Agnone, Sicily, 13 August 1943. German flares light up the airstrip [AWM MEA0408] and, next morning, a crater from one of the German 500kg bombs [MEA0417].
For pilots in the Squadron, there was always the prospect of being rotated off operations after completing a certain number of missions, but Peter and most of his ground-crew mates had to soldier on in their difficult jobs with the Squadron for the best part of another two years, until the end of the war in Italy. During that time they moved frequently from base to base, driving through the devastation of the recent battles, living mostly under canvas and suffering the cold and snow of winter in supposedly "Sunny Italy".
Peter was always rated "Very Good" or "Superior" by his Commanding Officers and he was recommended for Commission in October 1944. Unfortunately by that stage of the war the Air Force bureaucrats were not keen to promote someone as young as Peter.
In June of 1944 his Commanding Officer, S/Ldr. Rex Bayly, wrote, “A good senior N.C.O. who has shown good qualities of leadership, is enthusiastic and keen, and is considered capable of holding a commission in the Royal Australian Air Force. (Signals Branch)”
In July the Station Commander of 239 Wing, Lt. Col. E. M. Baker, wrote, “I consider that Sgt. Cuthbert is suitable to hold a commission. He appears to be ambitious and self-confident and has the bearing befitting an officer, but his lack of knowledge of Royal Air Force Signals may be considered a hardship.”
Despite that mildly unhelpful comment, remarks from Group Captain D.I.F. McNair, President of Commissioning Selection at the Rear Headquarters of the Desert Air Force were, “Recommended for Commissioning as a Technical (Signals) Officer in the Royal Australian Air Force.”
Then in August 1944, the RAAF. Liaison Officer, Middle East, made these remarks: “This airman appears to be suitable on type. I am not in a position to comment on his technical qualifications for Signals Officer duties, but it is noted that W/Cdr. H. W. Berry RAAF was a member of the Commissioning Selection Board, and, as this Board has recommended Sgt. Cuthbert, it is concluded that his technical qualifications are sufficient. Sgt. Cuthbert is below the minimum age laid down in the Air Board Order A.5/44. However, Overseas H.Q. R.A.A.F. indicated to me when I was in London, that they would accept applications originated before the end of June 1944 under the old conditions laid down. Under these conditions Sgt. Cuthbert is eligible for consideration, and is Recommended for Commissioning.”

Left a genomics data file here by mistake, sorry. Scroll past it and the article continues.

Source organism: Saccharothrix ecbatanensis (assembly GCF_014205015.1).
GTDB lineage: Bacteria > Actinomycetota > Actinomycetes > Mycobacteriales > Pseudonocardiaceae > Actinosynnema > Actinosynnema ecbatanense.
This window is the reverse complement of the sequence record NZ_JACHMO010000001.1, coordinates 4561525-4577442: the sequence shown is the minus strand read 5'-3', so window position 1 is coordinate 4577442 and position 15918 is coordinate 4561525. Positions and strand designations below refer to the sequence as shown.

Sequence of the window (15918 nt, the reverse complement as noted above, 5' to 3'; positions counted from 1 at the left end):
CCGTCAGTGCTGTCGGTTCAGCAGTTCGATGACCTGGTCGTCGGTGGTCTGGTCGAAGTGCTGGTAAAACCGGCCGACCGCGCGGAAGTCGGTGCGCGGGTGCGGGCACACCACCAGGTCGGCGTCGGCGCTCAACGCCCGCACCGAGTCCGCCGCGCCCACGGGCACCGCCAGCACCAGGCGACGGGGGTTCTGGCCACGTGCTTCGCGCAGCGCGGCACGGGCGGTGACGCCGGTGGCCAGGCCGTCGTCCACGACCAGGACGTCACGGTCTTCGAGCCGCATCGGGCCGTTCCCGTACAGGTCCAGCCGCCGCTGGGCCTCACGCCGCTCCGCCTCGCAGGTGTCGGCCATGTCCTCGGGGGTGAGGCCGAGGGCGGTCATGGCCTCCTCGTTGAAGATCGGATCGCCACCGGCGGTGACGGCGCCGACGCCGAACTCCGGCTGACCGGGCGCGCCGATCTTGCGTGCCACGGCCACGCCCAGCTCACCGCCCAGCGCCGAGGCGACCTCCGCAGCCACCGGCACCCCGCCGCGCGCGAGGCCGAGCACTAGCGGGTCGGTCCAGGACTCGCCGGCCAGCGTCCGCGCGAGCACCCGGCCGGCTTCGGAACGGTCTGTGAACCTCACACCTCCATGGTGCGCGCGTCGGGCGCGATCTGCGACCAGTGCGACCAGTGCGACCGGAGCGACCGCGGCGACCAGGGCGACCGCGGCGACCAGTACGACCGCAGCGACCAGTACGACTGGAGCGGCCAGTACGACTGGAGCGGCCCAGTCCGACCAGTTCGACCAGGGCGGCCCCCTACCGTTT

Peter was 25 at this time. (Neville Austin and myself were Commissioned off course in 1942; Nev was 24, as was I.) So as far as being granted a Commission, it's quite clear that Peter was a victim of assessments made by desk-bound boffins.
He only got into trouble once in Italy, when somebody stole a vehicle that he was in charge of...
- You would think that a man from 3 Squadron, which was known as "the Clifty Squadron" ("Clifty" meaning, in the slang of the day, to steal) should have been more aware that there were car thieves about!
When the fighting in Northern Italy finished in May 1945, the Squadron couldn't just relax - they were turned to face the Soviets across the Yugoslav border. - The "Cold War" had already started.
Eventually they were repatriated. Peter shipped back and disembarked in Sydney as a highly-experienced Flight Sergeant, on the 19th of October 1945. He was discharged from the RAAF in January 1946 after five-and-a-half eventful years of service. He eventually completed his long-interrupted Diploma in Electrical Engineering in 1951...
We have lost him, and that has left a great hole in my life and Nean’s life, and in the lives of members of our Association.
We will miss him very much...